Sinusitis is inflammation of the sinus cavities. It is usually associated with infection. The sinus cavities are air-filled spaces in the skull. Acute sinusitis lasts for less than three weeks. Chronic sinusitis is diagnosed when symptoms last for at least three months. You may have recurrent sinusitis if you have repeated bouts of acute sinusitis.
Infectious sinusitis is caused by bacterial or fungal infection of the sinus cavities. The most common organisms to cause acute sinusitis include:
Streptococcus pneumoniae Haemophilus influenzae Moraxella catarrhalis
Sinusitis is inflammation of the sinus cavities. It is usually associated with infection. The sinus cavities are air-filled spaces in the skull.
Acute sinusitis lasts for less than three weeks. Chronic sinusitis is diagnosed when symptoms last for at least three months. You may have recurrent sinusitis if you have repeated bouts of acute sinusitis.
Sinus Infection Copyright © Nucleus Medical Media, Inc.
Your doctor will ask about your symptoms and medical history. A physical exam will be done. Sinusitis is diagnosed based on its symptoms and tenderness of the sinuses when pressed.
Tests may include:
- Holding a flashlight up to the sinuses to see if they are illuminated
- CT scan
or Xray of the sinuses to look for fluid in the sinus
- Removing sinus fluid through a needle for testing (rare)
- Endoscopic examination of the sinuses—threading a tiny, lighted tube into the nasal cavities to view the sinus opening
You have may acute sinusitis when the following occurs:
- History of 10 or more days of colored mucus
- Tenderness over the sinuses
- Visible infected mucus in the nose
- Difficulty smelling
If you have a tendency to get sinusitis following a
or allergy attack, try these preventive measures:
- Have allergy testing to find out what things you are allergic to and to learn how to treat your allergies.
- Avoid substances you know you are allergic to.
- If you have allergies, consider using cortisone nasal spray or antihistamines to decrease inflammation.
- If you get a cold, drink lots of fluids and use a decongestant (either pills or nasal spray).
- Sinus washes.
- Blow your nose gently, while pressing one nostril closed.
- Try not to fly in an airplane when you are congested. If you must fly, use a nasal spray decongestant to decrease inflammation prior to takeoff and landing.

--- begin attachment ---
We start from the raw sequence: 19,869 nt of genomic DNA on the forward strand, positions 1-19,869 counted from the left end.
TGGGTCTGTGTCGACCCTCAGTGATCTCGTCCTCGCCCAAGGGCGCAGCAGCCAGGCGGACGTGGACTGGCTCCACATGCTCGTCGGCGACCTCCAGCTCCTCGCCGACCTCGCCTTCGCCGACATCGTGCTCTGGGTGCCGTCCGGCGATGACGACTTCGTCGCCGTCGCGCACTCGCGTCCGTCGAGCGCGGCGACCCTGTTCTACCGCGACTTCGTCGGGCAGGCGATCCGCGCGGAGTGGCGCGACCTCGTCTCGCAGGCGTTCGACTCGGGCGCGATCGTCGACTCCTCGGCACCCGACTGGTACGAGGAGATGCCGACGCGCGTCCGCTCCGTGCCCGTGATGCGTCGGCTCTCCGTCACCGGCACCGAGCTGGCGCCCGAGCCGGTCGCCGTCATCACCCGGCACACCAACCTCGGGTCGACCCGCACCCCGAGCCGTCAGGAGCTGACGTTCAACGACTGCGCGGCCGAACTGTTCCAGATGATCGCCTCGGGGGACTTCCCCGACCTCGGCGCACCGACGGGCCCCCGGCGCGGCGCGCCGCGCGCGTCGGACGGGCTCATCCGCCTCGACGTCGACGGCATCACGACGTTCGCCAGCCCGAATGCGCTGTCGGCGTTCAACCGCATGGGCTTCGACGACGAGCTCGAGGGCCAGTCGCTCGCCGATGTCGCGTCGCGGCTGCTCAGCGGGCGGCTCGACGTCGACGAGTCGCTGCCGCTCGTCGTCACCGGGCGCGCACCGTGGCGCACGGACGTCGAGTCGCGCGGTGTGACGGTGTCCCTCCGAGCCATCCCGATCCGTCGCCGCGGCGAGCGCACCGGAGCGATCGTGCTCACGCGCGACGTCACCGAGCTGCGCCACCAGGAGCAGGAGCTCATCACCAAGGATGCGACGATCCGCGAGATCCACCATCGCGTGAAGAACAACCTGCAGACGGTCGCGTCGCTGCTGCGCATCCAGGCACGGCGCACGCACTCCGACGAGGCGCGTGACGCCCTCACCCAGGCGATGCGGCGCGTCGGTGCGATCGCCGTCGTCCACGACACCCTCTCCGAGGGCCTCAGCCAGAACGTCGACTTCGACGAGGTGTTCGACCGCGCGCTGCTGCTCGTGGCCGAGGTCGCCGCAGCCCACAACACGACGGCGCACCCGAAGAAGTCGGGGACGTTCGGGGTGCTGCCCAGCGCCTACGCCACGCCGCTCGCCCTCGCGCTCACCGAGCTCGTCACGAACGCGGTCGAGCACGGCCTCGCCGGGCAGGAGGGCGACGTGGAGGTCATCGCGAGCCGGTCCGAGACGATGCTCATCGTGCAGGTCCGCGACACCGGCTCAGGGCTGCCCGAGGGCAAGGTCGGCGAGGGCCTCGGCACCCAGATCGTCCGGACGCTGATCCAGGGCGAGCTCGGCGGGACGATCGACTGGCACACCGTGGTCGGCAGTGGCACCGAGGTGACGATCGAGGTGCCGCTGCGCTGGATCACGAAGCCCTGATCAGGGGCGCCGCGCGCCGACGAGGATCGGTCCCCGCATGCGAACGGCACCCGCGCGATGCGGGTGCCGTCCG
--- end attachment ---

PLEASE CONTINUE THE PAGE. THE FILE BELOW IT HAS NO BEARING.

- Use a humidifier when you have a cold, allergic symptoms, or sinusitis.
- Use High-Efficiency Particulate Air (HEPA) filters for your furnace and vacuum cleaner to remove allergens from the air.
- Avoid cigarette smoke.
These factors increase your chance of developing sinusitis. Tell your doctor if you have any of these risk factors:
- Recent viral infection
or exposure to second-hand smoke
- Other sources of indoor or outdoor air pollution
- Allergies, particularly
Abnormalities of the facial bones, sinuses, or nasal passages, such as:
- Deviated septum
- Nasal polyps
- Cleft palate
- Large adenoids
Certain chronic illnesses, including:
- Cystic fibrosis
- Kartagener's syndrome (a chronic lung disease) and immotile cilia syndrome
- Wegener's granulomatosis
(rare disease that causes blood vessel walls to become inflamed)
- HIV infection
and other disorders of the immune system
- Head injury
or a medical condition requiring a tube to be inserted into the nose
- Cocaine and other drugs inhaled through the nose
Symptoms of sinusitis may include:
- Facial pain or pressure that increases when you bend over or press on the area
- Nasal congestion not responding well to either decongestants or antihistamines
- Runny nose or postnasal drip
- Thick, yellow, or green mucus
- Bad breath
- Cough, often worse at night
- Ear pain, pressure, or fullness
- Dental pain
- Facial congestion or fullness